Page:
In other words, if the financial difficulties they encounter are the fault of the auditing firm, they will have protection from any legal ramifications they may have encountered from faulty accounting or auditing measures. Preventive measures are also part of the internal controls of the auditing firm itself, so that each person who works with that firm knows the measures that are to be taken to make sure auditing is performed correctly (Cascarino, 2012). The more preventive measures a company has, the more likely that company will be to have good, strong audits that work out acceptably for everyone involved. That may not always be the case, because having preventive measures does not mean that nothing can go wrong. Still, preventive measures typically cost less money and take less time than working to correct a problem after it has already occurred (Cascarino, 2012). Problems can quickly spread, becoming very expensive.
Risk has a strong relationship to the auditing process. There is always some risk in financial transactions, no matter how successful the business actually is or how much it has to offer. The business takes a risk in trusting the auditor, of course, but the auditor also takes a risk in trusting the business to provide it with the correct information on which the audit can be conducted (Cascarino, 2012). Some businesses will go out of their way to have books (or computer programs) that provide information that is not factual. By doing that, they assume that they can turn that information over to be audited and get through the audit without being detected. While companies may have gotten away with that in the past, and some may still be able to do so, most of the issues that could be covered up and hidden by companies can no longer be easily disguised. The auditing company takes on risk when it decides to audit a company and determine that the company has handled its financial transactional appropriately (Cascarino, 2012). Once the audit comes back "clean," the company is assumed to be safe and financially sound.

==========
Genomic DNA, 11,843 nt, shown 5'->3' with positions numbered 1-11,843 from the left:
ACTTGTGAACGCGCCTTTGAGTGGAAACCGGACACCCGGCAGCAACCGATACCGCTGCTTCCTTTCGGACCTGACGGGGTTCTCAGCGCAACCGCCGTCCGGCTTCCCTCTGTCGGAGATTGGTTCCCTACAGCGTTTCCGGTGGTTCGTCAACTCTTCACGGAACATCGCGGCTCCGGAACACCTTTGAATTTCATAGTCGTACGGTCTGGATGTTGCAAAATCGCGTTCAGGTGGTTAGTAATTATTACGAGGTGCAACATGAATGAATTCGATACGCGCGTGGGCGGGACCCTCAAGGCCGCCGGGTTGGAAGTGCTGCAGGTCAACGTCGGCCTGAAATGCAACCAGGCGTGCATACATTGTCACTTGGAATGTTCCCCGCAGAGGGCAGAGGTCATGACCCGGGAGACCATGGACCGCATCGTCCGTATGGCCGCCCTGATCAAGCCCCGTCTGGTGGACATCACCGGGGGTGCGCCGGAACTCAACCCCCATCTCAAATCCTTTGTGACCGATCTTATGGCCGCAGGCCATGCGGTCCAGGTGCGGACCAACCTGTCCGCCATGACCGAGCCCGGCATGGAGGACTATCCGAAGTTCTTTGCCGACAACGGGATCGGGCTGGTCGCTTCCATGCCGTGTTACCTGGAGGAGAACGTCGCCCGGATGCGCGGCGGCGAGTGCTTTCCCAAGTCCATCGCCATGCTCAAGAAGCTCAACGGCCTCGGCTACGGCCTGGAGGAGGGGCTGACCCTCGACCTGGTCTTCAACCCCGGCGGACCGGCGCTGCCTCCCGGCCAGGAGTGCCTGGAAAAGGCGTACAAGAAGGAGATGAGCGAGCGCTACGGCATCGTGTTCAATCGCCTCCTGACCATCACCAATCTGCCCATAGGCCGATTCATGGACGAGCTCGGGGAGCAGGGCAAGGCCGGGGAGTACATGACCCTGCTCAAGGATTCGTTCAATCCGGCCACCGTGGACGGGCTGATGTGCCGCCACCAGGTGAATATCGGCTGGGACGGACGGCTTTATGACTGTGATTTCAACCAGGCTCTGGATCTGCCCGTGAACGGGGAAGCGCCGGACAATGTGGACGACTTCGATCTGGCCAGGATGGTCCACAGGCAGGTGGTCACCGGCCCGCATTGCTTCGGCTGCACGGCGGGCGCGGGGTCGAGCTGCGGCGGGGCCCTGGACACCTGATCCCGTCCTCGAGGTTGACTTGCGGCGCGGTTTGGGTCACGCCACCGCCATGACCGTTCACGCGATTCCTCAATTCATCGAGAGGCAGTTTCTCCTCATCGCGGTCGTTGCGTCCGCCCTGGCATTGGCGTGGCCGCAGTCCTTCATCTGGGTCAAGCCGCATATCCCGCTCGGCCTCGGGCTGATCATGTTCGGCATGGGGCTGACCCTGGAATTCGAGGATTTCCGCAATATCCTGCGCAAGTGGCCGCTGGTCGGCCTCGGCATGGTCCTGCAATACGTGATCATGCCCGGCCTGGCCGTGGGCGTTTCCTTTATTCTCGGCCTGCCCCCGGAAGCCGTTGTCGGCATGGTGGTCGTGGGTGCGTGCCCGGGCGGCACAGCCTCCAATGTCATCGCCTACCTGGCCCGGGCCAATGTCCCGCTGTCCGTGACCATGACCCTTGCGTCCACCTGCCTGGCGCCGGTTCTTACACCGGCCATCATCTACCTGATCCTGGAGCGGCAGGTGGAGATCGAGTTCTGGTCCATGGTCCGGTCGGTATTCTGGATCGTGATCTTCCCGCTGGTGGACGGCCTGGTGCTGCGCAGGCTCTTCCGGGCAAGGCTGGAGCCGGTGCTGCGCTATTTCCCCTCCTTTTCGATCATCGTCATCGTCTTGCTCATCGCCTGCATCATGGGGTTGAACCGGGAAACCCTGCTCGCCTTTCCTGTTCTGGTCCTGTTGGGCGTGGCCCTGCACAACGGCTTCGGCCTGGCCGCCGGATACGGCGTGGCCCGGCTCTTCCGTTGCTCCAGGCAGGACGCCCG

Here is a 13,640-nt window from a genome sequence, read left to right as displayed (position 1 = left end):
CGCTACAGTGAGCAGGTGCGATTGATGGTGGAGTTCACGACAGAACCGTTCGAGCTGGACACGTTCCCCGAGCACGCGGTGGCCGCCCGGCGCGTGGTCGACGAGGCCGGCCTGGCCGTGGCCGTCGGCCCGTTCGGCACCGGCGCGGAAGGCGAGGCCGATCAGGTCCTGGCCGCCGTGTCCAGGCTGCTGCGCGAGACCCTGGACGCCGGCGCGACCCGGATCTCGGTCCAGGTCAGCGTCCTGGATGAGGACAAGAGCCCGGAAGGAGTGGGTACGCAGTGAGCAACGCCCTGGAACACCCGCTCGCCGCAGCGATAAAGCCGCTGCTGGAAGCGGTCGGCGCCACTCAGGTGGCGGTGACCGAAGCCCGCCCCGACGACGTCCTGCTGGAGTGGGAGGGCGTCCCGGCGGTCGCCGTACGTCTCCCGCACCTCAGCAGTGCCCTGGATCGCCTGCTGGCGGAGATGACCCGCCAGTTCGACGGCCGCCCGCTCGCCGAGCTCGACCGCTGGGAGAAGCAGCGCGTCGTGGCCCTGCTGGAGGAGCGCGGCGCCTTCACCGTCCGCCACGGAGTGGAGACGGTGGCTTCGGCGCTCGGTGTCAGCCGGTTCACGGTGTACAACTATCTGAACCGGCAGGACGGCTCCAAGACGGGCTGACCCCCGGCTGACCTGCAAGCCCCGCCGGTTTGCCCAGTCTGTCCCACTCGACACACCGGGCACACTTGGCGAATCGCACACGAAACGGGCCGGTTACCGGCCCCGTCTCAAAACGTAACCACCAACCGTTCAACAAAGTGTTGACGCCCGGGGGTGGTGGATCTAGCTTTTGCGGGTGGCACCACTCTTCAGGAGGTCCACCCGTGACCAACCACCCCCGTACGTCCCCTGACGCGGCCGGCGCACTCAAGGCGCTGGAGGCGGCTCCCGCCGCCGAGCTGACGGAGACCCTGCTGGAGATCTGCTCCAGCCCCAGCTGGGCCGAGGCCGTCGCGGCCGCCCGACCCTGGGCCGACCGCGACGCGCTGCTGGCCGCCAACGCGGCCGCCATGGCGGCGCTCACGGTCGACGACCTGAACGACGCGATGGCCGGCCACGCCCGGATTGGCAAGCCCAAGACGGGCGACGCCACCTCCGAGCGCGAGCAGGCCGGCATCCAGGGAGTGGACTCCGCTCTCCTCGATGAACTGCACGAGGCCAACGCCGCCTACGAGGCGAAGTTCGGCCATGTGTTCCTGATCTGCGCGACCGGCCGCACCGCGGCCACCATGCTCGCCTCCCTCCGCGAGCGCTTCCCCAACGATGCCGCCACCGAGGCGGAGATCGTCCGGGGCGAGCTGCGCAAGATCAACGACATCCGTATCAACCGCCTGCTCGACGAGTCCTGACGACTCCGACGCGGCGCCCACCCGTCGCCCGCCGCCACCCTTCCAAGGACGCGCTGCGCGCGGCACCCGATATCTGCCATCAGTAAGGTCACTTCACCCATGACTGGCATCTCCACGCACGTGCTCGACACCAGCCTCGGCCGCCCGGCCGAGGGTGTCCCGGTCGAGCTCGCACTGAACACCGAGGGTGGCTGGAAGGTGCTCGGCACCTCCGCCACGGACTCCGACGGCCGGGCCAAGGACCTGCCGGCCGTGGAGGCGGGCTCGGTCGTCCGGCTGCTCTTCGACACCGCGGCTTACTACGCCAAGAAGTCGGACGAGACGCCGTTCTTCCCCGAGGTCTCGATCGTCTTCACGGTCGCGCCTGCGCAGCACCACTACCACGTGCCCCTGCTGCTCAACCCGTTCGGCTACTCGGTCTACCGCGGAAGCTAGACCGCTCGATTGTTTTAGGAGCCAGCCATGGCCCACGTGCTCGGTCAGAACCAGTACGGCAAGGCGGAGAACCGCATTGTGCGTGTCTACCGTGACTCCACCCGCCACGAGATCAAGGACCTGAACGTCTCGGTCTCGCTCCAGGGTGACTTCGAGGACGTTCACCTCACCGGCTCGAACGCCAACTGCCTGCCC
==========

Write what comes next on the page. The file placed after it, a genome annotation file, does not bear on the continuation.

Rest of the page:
That is good news for the company, but it may be a problem for stakeholders if the company really is not as sound as was assumed. Those who invest their money into the company can lose out based on a bad audit (Cascarino, 2012). Overall, there are many good auditors available. There are also some that are less well-prepared and some that can be guided to take the direction the company they are auditing wants them to take. Enron was not the only scandal that showed accounting and auditing in a bad light, as there have been plenty of others where financial information that was assumed correct has changed and been a serious problem for the investors and stakeholders of the company who were not expecting any difficulties with the investment they had chosen. Investments are always risks, but poor auditing can provide more risk than would otherwise be expected.
There are advantages and disadvantages to audit planning. These audit plans are difficult or nearly impossible to accurately follow, however, because there are so many concerns that surround them. Depending on the database used, the information provided by the company, and the work done by the particular auditor, the plan may seem to differ greatly from another plan for another company (Cascarino, 2012). By planning an audit, it is easy to have a "blueprint" of sorts for the way it will be carried out (Cascarino, 2012). The work gets done faster and more easily and conveniently, because the auditor has a specific plan to follow (Cascarino, 2012). Any time a person has a good plan for the work he or she must do, it is possible for that person to move forward with courage and conviction, and to focus more directly on the task at hand (Cascarino, 2012). That is good news for the auditor, but it is also good news for the client who would like to see the audit completed as easily as possible in order to ensure that it does not take up too much time (Cascarino, 2012).